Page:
TTIP, CETA, TISA: We need to call time on zombie trade deals

Frances O'Grady says TTIP, CETA and TiSA are 'zombie trade deals'

Frances O’Grady says TTIP, CETA and TiSA are ‘zombie trade deals’

By  TUC General Secretary

Trade affects everyone’s lives. It affects the job you can get, the pay you receive and of course the goods you can buy. But trade policy and negotiations like those being conducted for TTIP, CETA and TiSAaffect a lot more than that, and come with huge risks for our society. I’ll be speaking at European Trade Commissioner Cecilia Malmström’s Trade Policy Day today, and making the case for a more active and more social European trade policy.

Trade negotiations now are about harmonisation of standards, not just bringing down tariffs. So protections covering the world of work, the environment and consumers, are also affected by trade policy. Trade negotiations also affect our public services and democracy when they contain Investor State Dispute Settlement (ISDS) and other special courts for foreign investors.

The row we saw in the European Parliament this month over foreign investors’ special privileges in TTIP proves that old-style ISDS is dead. No one supports it any more, on the left, on the right or in the Commission.

And yet, zombie-like, ISDS stumbles on in the Canada – EU deal, CETA, unreformed, unamended, and unacceptable. If Commissioner Malmström – and almost everyone else who knows about investment deals and trade – accepts that old-style ISDS has had its day, why is she still trying to foist its undead presence on us through CETA?

As unions, we’re in favour of fair trade not just free trade. Trade must create decent jobs with wages you can live on. The TUC has a long history of supporting trade agreements based on tariff reductions that improved living standards and increased jobs by expanding trade.

But unions on both sides of the Atlantic reject the compensation culture that is building up in multinational companies, where suing democratically elected governments becomes more remunerative than actually providing a service.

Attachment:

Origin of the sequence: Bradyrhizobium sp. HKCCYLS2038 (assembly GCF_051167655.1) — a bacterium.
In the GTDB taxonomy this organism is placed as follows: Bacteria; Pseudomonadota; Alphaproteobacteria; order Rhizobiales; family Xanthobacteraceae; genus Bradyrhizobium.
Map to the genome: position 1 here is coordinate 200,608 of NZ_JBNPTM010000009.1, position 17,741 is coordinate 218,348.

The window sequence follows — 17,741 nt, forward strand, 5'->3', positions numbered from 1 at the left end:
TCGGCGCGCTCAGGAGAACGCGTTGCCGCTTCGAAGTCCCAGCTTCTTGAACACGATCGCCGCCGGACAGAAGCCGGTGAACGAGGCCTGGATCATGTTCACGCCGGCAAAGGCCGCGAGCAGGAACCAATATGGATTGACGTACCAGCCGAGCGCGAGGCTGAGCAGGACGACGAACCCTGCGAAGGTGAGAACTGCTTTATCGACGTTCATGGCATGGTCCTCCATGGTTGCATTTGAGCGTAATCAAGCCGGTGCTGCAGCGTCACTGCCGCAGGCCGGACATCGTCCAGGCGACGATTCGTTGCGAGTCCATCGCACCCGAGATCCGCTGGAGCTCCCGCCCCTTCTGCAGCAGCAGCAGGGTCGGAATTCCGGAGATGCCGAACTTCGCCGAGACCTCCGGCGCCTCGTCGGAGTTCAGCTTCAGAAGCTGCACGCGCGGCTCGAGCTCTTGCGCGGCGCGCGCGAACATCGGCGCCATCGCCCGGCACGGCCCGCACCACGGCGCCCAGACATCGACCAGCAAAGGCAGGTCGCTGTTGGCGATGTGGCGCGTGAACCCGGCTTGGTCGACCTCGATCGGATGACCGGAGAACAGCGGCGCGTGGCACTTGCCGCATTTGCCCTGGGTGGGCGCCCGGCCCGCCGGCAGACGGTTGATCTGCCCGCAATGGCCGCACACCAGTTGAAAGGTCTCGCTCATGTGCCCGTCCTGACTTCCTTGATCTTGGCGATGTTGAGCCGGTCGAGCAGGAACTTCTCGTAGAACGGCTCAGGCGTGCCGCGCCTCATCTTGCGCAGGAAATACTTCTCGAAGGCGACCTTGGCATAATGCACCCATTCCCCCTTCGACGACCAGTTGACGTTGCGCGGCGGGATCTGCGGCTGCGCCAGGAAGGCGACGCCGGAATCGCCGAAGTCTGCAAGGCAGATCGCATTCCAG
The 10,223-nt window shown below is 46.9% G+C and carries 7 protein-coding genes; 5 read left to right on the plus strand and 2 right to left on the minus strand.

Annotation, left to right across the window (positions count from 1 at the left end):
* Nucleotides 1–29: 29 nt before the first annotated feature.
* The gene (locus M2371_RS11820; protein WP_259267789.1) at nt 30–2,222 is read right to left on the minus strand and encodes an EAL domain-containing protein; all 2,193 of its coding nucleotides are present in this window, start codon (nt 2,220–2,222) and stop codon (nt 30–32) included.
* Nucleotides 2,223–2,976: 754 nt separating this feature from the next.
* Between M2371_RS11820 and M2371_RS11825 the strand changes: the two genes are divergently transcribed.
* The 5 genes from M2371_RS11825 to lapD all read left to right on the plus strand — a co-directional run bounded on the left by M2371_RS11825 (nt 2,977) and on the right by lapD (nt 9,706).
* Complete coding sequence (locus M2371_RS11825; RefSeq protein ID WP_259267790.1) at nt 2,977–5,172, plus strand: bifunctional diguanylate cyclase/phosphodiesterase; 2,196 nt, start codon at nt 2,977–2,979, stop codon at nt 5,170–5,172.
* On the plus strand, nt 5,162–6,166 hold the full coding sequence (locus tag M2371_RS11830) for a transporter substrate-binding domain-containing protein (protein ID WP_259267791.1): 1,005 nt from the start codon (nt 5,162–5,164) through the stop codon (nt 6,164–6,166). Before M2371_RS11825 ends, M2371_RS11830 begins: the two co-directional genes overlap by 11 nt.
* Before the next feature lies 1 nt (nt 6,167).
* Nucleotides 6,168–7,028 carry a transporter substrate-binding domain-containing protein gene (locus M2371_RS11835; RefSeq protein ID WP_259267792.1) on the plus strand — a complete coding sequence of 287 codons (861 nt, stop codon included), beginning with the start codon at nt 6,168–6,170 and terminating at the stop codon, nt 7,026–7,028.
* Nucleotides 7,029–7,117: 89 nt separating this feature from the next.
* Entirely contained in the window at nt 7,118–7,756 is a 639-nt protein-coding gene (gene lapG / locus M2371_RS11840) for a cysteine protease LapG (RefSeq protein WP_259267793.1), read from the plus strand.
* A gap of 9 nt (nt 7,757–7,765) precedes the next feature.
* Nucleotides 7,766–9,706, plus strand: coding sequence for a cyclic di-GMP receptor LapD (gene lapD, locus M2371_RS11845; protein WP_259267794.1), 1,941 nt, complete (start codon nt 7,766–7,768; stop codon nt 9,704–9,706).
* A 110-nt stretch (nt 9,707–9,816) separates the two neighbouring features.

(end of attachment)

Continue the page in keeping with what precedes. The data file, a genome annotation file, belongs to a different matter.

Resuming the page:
It is an affront to democracy for investors to be able to use ISDS or any special court system written into trade agreements to overturn the decisions of governments to pass legislation for the public good, like raising the minimum wage, introducing plain packaging on cigarettes protecting the environment or bringing public services back into public control. It is not good enough to be reassured that our public services will not be part of trade deals, as we have been by our own Prime Minister as well as the European Commissioner. We need a clear carve out for public services, broadly defined, and we need it in writing in all these deals. If audio-visual services can be excluded from TTIP, why can’t our vital public services be off the table too?

The history of trade agreements so far negotiated by the EU doesn’t bode well for workers. In Korea, after it had signed a trade agreement with the EU, trade union offices were raided and the General Secretary of one of the union confederations was thrown in prison in 2013. The only result from the Commission to Korean authorities was a letter of complaint. Look at the billion dollar settlements that foreign investors who claim their rights have been violated have received through ISDS and the injustice is clear.

If ISDS falls in TTIP but gets through in CETA, that would open the door to US firms established in Canada to sue European governments, regardless of what gets put in the EU-US deal.

Trade agreements must be made in the public interest to have public support. The TTIP, CETA and TiSA zombie deals currently on the table fail this test miserably, and the strong opposition they are facing from unions in many affected countries will continue unless these fundamental issues are properly addressed.

Take action: Write to your MEP ahead of their next vote on TTIP

Take action: Sign our TTIP petition to MEPs on Care2.com

This blog was first published on the Touchstone blog site.

This entry was posted in Campaign For Trade Union Freedom News, European Employment Rights, International Employment Rights, New Generation Of Trade Agreements, UK Employment Rights. Bookmark the permalink.

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